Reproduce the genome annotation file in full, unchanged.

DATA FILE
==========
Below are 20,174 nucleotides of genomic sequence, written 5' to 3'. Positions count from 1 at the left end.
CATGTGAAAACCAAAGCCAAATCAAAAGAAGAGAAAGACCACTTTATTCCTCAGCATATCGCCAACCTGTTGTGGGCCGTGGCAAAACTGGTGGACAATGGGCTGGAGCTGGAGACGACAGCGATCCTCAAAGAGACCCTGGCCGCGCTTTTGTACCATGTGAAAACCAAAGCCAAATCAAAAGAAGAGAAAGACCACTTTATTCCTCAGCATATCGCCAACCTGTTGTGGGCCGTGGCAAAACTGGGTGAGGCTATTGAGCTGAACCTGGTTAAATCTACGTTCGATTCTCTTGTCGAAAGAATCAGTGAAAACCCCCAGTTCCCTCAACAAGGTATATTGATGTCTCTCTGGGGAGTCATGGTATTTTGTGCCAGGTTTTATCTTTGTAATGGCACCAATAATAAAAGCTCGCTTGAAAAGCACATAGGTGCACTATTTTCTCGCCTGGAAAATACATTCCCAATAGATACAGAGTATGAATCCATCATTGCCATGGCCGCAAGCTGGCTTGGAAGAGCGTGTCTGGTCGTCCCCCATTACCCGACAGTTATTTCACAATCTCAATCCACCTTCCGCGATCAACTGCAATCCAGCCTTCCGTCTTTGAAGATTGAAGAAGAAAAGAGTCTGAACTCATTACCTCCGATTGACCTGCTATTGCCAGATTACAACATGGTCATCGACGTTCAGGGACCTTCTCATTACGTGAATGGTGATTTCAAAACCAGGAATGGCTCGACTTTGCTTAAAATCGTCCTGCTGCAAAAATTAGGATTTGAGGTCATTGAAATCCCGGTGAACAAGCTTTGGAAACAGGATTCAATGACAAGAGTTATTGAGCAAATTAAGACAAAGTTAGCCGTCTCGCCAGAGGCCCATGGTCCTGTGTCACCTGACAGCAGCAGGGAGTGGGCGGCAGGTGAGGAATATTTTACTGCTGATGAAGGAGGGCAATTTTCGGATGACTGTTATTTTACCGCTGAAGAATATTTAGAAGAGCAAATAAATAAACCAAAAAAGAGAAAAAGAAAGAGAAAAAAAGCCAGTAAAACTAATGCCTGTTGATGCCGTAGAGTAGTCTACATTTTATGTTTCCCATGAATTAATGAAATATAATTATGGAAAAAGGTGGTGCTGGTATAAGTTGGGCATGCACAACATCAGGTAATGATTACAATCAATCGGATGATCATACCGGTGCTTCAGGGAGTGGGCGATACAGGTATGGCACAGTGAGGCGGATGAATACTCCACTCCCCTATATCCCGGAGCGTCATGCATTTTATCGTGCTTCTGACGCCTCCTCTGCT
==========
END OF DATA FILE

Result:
Below are 20,174 nucleotides of genomic sequence, written 5' to 3'. Positions count from 1 at the left end.
CATGTGAAAACCAAAGCCAAATCAAAAGAAGAGAAAGACCACTTTATTCCTCAGCATATCGCCAACCTGTTGTGGGCCGTGGCAAAACTGGTGGACAATGGGCTGGAGCTGGAGACGACAGCGATCCTCAAAGAGACCCTGGCCGCGCTTTTGTACCATGTGAAAACCAAAGCCAAATCAAAAGAAGAGAAAGACCACTTTATTCCTCAGCATATCGCCAACCTGTTGTGGGCCGTGGCAAAACTGGGTGAGGCTATTGAGCTGAACCTGGTTAAATCTACGTTCGATTCTCTTGTCGAAAGAATCAGTGAAAACCCCCAGTTCCCTCAACAAGGTATATTGATGTCTCTCTGGGGAGTCATGGTATTTTGTGCCAGGTTTTATCTTTGTAATGGCACCAATAATAAAAGCTCGCTTGAAAAGCACATAGGTGCACTATTTTCTCGCCTGGAAAATACATTCCCAATAGATACAGAGTATGAATCCATCATTGCCATGGCCGCAAGCTGGCTTGGAAGAGCGTGTCTGGTCGTCCCCCATTACCCGACAGTTATTTCACAATCTCAATCCACCTTCCGCGATCAACTGCAATCCAGCCTTCCGTCTTTGAAGATTGAAGAAGAAAAGAGTCTGAACTCATTACCTCCGATTGACCTGCTATTGCCAGATTACAACATGGTCATCGACGTTCAGGGACCTTCTCATTACGTGAATGGTGATTTCAAAACCAGGAATGGCTCGACTTTGCTTAAAATCGTCCTGCTGCAAAAATTAGGATTTGAGGTCATTGAAATCCCGGTGAACAAGCTTTGGAAACAGGATTCAATGACAAGAGTTATTGAGCAAATTAAGACAAAGTTAGCCGTCTCGCCAGAGGCCCATGGTCCTGTGTCACCTGACAGCAGCAGGGAGTGGGCGGCAGGTGAGGAATATTTTACTGCTGATGAAGGAGGGCAATTTTCGGATGACTGTTATTTTACCGCTGAAGAATATTTAGAAGAGCAAATAAATAAACCAAAAAAGAGAAAAAGAAAGAGAAAAAAAGCCAGTAAAACTAATGCCTGTTGATGCCGTAGAGTAGTCTACATTTTATGTTTCCCATGAATTAATGAAATATAATTATGGAAAAAGGTGGTGCTGGTATAAGTTGGGCATGCACAACATCAGGTAATGATTACAATCAATCGGATGATCATACCGGTGCTTCAGGGAGTGGGCGATACAGGTATGGCACAGTGAGGCGGATGAATACTCCACTCCCCTATATCCCGGAGCGTCATGCATTTTATCGTGCTTCTGACGCCTCCTCTGCT